It can be seen that for the fixed traveling time, the critical velocity after an initial rapid reduction slowly decreases with an increase in the droplet size. This observation is explained as follows. First, the smaller the droplet size, the faster both the cooling and the further increase in the ice crust’s thickness. The thicker the crust, the higher the critical velocity. Second, the smaller the droplet size, the lower the droplet inertia, leading to a smaller collision-induced deformation than the deformation of a larger particle at the same collision velocity. Both of these factors lead to the strong effect of the droplet size on the critical collision velocity. This effect is rapidly reduced with an increase in the droplet size because the relative contributions of these factors are decreased. An increase in the critical velocity with an increase in the droplet traveling time is obvious. The longer the time, the thicker the crust; therefore, a higher velocity is required to break it. A reduction in the ambient air temperature, which is different for Figure 5A–D, leads to faster droplet cooling and crust growth. Therefore, an ambient temperature drop causes an upward shift of the curves due to the increase in the droplet velocities required to break thicker crusts. It is important to emphasize that the ranges of the critical velocity values obtained in the calculations, which are illustrated by Figure 5, are realistic, i.e., they correspond to actual wind speeds. Our results are also in agreement with the field data [25], showing that an increase in the wind speed leads to an increase in the ice accretion rate. The computational results also do not contradict to the field data [25], according to which the highest ice accretion rate is observed in the ambient temperature range of about −10 to −5 °C. The same set of field data show that the ice accretion rate decreases with a decrease in temperature, which can be explained by the corresponding increase in the critical droplet velocity (see Figure 5). The decrease in the ice accretion rate observed at ambient air temperatures higher than −5 °C [25] can be explained by a corresponding reduction in the strength of the ice bridge that glues partially frozen droplets to the wall surface. The suggested engineering approach for evaluating the sticking probability of a partially frozen droplet to the solid wall surface allowed us to evaluate the minimum velocity that indicates this event. This approach was reduced to solving relatively simple equations. Moreover, the rather accurate analytical solution of droplet solidification enabled us to avoid solving the partial differential equation of heat conduction (Equations (1)–(3)). As a result, the developed modeling approach requires one to solve several analytical equations (Equations (8), (9), and (12)), which do not require significant computational resources. Thus, the modeling approach looks suitable for incorporation into the three-dimensional CFD code for computations of the generation of multiple droplets from a sea surface and their transport to structures that are expected to be coated with ice. Finally, we would like to emphasize that although the suggested approach to modeling droplet sticking probability looks oversimplified, it represents a reasonably justified step toward the development of a comprehensive CFD-based model of ice accretion.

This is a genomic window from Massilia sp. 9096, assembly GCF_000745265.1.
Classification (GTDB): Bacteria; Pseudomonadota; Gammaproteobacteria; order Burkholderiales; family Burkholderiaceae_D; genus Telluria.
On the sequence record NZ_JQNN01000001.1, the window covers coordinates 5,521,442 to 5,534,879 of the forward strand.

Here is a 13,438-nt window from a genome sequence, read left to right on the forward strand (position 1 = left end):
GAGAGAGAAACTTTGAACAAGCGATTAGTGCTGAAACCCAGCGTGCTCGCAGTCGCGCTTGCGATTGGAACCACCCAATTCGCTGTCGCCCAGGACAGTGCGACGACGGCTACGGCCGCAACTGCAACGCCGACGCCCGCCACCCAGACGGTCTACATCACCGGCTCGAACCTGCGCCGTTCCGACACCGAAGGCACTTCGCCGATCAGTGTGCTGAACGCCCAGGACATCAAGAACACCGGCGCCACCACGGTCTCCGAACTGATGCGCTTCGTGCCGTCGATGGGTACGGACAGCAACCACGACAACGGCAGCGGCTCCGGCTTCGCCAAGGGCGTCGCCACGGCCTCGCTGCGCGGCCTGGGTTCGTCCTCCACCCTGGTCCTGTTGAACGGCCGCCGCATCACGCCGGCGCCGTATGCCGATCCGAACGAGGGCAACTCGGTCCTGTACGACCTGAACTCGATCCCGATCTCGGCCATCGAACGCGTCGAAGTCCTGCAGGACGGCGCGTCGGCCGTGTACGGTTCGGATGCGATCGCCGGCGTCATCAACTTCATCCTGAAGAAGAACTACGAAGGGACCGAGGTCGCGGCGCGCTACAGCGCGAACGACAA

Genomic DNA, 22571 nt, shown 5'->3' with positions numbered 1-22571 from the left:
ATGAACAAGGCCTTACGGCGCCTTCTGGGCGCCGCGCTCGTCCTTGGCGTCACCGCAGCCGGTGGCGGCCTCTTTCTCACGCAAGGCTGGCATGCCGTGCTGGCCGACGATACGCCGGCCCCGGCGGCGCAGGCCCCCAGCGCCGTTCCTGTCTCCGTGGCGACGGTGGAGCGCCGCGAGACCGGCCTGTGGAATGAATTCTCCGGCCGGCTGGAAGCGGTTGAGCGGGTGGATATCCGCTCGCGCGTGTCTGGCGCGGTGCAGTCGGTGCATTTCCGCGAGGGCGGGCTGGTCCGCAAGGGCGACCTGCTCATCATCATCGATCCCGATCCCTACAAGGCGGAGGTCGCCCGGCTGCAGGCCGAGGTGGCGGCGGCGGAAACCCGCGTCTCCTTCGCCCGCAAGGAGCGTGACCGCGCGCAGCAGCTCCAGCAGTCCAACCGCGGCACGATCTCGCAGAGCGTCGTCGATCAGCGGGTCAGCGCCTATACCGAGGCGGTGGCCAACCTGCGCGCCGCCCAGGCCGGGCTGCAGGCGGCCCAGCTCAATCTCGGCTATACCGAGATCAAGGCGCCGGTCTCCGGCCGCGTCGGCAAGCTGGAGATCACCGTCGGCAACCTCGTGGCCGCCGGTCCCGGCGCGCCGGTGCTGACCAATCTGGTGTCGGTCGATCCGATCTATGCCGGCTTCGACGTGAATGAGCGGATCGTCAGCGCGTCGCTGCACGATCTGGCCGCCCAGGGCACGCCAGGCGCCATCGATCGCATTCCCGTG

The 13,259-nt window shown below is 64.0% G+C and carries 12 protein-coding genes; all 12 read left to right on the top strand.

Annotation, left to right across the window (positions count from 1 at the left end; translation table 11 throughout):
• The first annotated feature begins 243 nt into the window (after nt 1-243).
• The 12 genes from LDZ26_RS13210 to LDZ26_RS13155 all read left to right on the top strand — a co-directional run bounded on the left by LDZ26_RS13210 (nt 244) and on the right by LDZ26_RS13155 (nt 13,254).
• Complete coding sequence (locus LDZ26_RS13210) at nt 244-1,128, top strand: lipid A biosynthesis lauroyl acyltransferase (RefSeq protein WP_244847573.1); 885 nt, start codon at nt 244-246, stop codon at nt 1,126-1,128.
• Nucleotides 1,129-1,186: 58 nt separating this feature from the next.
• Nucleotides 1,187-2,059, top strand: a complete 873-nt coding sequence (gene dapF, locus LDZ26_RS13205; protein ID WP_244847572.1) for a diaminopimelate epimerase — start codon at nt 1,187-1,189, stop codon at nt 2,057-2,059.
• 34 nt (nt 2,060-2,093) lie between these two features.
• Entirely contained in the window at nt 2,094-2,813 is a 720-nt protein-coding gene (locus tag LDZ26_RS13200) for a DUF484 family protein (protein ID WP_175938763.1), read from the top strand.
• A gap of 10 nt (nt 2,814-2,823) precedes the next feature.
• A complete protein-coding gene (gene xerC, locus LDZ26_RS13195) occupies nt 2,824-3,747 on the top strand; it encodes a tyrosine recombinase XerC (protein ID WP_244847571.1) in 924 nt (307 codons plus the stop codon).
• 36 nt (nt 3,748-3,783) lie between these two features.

4. Conclusions